According to the US Census Bureau’s American Community Survey data for 2011, the median income for a household in the city was $43,628, and the median income for a family was $49,442. Male full-time workers had a median income of $44,647 versus $41,168 for females. About 19.7% of families and 23.7% of the population lived below the poverty line.
From the last two decades of the 19th century, Chicago was the destination of waves of immigrants from Southern, Central and Eastern Europe, including (but by no means limited to) Italians, Jews, Poles, Bosnians and Czechs. To these ethnic groups, the basis of the city’s industrial working class, was added an additional influx of African-Americans from the American South — with Chicago’s black population doubling between 1910 and 1920 and doubling again between 1920 and 1930.
Chicago has the third largest gross metropolitan product in the United States—approximately $532 billion according to 2010 estimates, after only the urban agglomerations of New York City and Los Angeles, in the first and second place, respectively. The city has also been rated as having the most balanced economy in the United States, due to its high level of diversification.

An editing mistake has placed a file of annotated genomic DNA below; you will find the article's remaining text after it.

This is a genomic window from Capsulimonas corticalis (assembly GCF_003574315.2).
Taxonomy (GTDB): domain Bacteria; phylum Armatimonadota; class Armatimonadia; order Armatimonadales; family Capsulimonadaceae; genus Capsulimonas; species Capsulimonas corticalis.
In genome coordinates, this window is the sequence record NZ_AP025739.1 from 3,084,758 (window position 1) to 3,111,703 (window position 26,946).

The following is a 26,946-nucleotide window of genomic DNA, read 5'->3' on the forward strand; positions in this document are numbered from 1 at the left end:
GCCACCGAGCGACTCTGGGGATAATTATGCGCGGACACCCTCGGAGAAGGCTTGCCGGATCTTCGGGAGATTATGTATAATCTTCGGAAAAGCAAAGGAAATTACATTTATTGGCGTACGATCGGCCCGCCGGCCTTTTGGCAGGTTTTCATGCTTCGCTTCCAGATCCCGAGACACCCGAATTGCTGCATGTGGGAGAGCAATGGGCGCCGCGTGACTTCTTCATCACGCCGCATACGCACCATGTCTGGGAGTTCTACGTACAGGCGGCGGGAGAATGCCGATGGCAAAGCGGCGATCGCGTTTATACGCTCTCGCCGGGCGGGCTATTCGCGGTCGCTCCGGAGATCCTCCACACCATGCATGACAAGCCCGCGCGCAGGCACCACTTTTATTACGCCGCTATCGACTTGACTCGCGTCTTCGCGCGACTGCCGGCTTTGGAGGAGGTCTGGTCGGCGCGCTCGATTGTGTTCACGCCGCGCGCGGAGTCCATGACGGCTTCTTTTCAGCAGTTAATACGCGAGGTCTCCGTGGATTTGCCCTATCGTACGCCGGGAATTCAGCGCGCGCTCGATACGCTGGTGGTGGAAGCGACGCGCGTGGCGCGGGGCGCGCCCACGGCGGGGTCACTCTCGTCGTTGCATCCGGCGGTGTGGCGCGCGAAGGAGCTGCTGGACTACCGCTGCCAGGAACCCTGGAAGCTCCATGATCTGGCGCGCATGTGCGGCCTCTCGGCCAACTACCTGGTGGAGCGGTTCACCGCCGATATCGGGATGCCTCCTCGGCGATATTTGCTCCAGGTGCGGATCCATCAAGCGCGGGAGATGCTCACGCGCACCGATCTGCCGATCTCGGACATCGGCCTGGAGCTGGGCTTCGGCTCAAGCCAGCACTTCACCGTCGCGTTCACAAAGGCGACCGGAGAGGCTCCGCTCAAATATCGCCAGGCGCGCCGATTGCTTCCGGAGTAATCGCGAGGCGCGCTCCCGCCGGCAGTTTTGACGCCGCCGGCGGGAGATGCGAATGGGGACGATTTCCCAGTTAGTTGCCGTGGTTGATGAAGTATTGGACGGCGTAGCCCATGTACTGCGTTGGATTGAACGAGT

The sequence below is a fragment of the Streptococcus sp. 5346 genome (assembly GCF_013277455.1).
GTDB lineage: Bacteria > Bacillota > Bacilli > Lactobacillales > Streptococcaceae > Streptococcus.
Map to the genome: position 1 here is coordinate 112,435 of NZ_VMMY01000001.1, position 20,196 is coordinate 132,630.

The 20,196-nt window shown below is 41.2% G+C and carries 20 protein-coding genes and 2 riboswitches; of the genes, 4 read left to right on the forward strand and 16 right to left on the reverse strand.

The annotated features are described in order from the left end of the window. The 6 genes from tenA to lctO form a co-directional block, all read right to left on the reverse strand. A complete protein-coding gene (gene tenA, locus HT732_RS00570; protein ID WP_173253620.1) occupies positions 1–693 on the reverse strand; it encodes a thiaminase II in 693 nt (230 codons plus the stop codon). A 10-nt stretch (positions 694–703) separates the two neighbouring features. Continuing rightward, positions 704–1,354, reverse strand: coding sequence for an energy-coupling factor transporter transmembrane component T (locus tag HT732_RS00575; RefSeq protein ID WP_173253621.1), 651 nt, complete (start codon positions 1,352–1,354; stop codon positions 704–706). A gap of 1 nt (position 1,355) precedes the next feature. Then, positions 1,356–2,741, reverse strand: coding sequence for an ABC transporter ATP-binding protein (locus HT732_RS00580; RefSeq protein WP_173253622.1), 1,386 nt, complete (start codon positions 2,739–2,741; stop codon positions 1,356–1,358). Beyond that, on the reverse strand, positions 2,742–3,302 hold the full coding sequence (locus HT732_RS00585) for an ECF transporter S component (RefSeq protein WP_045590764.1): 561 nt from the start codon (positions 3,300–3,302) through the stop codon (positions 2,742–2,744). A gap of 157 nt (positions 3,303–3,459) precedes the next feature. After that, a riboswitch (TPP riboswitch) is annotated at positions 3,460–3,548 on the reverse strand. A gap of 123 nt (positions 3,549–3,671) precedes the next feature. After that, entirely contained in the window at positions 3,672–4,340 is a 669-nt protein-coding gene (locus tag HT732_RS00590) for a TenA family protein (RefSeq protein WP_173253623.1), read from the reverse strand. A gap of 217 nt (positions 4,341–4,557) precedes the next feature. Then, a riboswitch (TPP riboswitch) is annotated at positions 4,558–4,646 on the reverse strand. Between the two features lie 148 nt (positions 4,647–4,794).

Chicago was named the fourth most important business center in the world in the MasterCard Worldwide Centers of Commerce Index. Additionally, the Chicago metropolitan area recorded the greatest number of new or expanded corporate facilities in the United States for six out of the seven years from 2001 to 2008. The Chicago metropolitan area has the third largest science and engineering work force of any metropolitan area in the nation. In 2009 Chicago placed 9th on the UBS list of the world’s richest cities. Chicago was the base of commercial operations for industrialists John Crerar, John Whitfield Bunn, Richard Teller Crane, Marshall Field, John Farwell, Morris Selz, Julius Rosenwald and many other commercial visionaries who laid the foundation for Midwestern and global industry.
The city’s waterfront location and nightlife has attracted residents and tourists alike. Over a third of the city population is concentrated in the lakefront neighborhoods of Rogers Park in the north to South Shore in the south. The city has many upscale dining establishments as well as many ethnic restaurant districts. These districts include the Mexican American neighborhoods, such as Pilsen along 18th street, and La Villita along 26th Street; the Puerto Rican enclave of Paseo Boricua in the Humboldt Park neighborhood; Greektown, along South Halsted Street, immediately west of downtown; Little Italy, along Taylor Street; Chinatown in Armour Square; Polish Patches in West Town; Little Seoul in Albany Park around Lawrence Avenue; Little Vietnam near Broadway in Uptown; and the Desi area, along Devon Avenue in West Ridge.
Chicago lays claim to a large number of regional specialties, all of which reflect the city’s ethnic and working class roots. Included among these are its nationally renowned deep-dish pizza, this style is said to have originated at Pizzeria Uno. The Chicago-style thin crust is also popular in the city.